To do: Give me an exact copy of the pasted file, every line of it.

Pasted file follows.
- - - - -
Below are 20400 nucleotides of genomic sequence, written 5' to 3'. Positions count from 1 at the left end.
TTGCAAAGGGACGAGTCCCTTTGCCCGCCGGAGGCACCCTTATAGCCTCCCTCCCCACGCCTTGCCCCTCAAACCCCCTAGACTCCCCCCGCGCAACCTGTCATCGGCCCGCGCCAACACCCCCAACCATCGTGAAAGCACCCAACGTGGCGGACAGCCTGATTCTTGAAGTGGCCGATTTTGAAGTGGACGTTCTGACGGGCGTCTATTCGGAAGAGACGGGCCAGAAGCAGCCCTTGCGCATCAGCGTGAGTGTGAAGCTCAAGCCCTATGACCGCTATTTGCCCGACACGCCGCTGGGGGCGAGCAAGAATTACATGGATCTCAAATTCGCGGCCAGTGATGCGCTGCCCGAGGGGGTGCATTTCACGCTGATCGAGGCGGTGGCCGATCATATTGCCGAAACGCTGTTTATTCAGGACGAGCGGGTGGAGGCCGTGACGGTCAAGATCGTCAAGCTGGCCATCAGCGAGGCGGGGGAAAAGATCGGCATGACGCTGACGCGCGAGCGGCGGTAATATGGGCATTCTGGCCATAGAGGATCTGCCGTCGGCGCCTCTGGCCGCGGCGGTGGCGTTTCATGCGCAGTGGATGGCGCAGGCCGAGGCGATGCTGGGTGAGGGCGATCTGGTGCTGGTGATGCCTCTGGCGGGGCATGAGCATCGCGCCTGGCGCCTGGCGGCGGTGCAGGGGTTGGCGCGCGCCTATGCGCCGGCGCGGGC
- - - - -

Below are 20400 nucleotides of genomic sequence, written 5' to 3'. Positions count from 1 at the left end.
TTGCAAAGGGACGAGTCCCTTTGCCCGCCGGAGGCACCCTTATAGCCTCCCTCCCCACGCCTTGCCCCTCAAACCCCCTAGACTCCCCCCGCGCAACCTGTCATCGGCCCGCGCCAACACCCCCAACCATCGTGAAAGCACCCAACGTGGCGGACAGCCTGATTCTTGAAGTGGCCGATTTTGAAGTGGACGTTCTGACGGGCGTCTATTCGGAAGAGACGGGCCAGAAGCAGCCCTTGCGCATCAGCGTGAGTGTGAAGCTCAAGCCCTATGACCGCTATTTGCCCGACACGCCGCTGGGGGCGAGCAAGAATTACATGGATCTCAAATTCGCGGCCAGTGATGCGCTGCCCGAGGGGGTGCATTTCACGCTGATCGAGGCGGTGGCCGATCATATTGCCGAAACGCTGTTTATTCAGGACGAGCGGGTGGAGGCCGTGACGGTCAAGATCGTCAAGCTGGCCATCAGCGAGGCGGGGGAAAAGATCGGCATGACGCTGACGCGCGAGCGGCGGTAATATGGGCATTCTGGCCATAGAGGATCTGCCGTCGGCGCCTCTGGCCGCGGCGGTGGCGTTTCATGCGCAGTGGATGGCGCAGGCCGAGGCGATGCTGGGTGAGGGCGATCTGGTGCTGGTGATGCCTCTGGCGGGGCATGAGCATCGCGCCTGGCGCCTGGCGGCGGTGCAGGGGTTGGCGCGCGCCTATGCGCCGGCGCGGGC